Now that we’re here, has this been a cathartic week? A necessary thing to do for your own peace of mind?
I’ve needed to do this. I’ve needed to tell the world. There have been too many character assassinations and continual leaks to certain journalists about me, and things that I’ve supposedly done, which are absolute garbage. So I’ve needed to be honest, I’ve needed to be open. With a book like this, with all the allegations in it, you don’t do it faint-heartedly, you don’t do it without any evidence, and so I took a lot of time going through this, and David Walsh and I are really proud of what we produced.
So you’ve been pleased with the response from lots of those from within the game?
Absolutely, yes. That for me has been amazing.
No, not surprising at all. People have said to me you have to tell the world what [Matt] Prior is like, you have to tell the world what’s been going in that dressing room, so I’m not surprised at all, no.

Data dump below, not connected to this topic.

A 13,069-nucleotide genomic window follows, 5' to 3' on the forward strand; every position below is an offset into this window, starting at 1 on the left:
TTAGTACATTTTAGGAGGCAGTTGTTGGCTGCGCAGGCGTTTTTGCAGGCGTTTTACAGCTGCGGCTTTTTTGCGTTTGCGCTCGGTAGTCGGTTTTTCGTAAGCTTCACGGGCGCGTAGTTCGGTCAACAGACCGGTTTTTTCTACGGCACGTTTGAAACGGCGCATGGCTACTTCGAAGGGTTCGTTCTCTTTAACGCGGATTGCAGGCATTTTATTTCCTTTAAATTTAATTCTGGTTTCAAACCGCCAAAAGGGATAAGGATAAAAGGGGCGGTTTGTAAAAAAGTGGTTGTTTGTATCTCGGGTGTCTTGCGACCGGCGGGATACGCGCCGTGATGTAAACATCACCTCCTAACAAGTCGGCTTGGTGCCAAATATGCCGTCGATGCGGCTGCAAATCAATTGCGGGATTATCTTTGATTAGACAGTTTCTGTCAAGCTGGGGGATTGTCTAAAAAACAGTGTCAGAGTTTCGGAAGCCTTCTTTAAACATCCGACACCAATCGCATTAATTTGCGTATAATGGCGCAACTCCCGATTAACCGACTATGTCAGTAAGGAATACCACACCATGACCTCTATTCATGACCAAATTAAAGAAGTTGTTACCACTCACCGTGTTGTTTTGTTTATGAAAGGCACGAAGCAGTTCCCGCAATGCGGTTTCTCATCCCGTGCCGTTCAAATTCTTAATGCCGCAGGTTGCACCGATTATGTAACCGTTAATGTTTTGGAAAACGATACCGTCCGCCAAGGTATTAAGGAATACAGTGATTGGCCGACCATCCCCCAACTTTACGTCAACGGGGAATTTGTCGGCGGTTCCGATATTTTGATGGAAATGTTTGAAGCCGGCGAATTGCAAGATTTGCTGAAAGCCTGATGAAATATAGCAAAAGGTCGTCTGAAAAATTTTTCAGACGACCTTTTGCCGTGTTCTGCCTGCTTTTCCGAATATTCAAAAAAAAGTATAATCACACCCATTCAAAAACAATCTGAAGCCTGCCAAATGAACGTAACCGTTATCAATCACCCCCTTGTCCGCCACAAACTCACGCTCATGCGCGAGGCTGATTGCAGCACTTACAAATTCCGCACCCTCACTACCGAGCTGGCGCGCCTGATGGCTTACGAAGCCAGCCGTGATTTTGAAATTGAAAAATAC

There’s a feeling of regret around all this. A lot of English cricket fans feel quite saddened by it.
Hey, so do I.
It’s lamentable that this is how we’re being urged to remember this group of players.
And you know what? It’s not the players’ fault, it’s Andy Flower’s fault.
So it all flows from him?
Of course it does. We achieved some amazing things. We did some brilliant things. But this wouldn’t have come to this if Andy Flower had managed this team properly and managed certain individuals a lot better than he did.
The image of the game suffers in all this. Its reputation is debated on national TV, along with your own reputation and those of the players you’ve played with. How do you feel about that?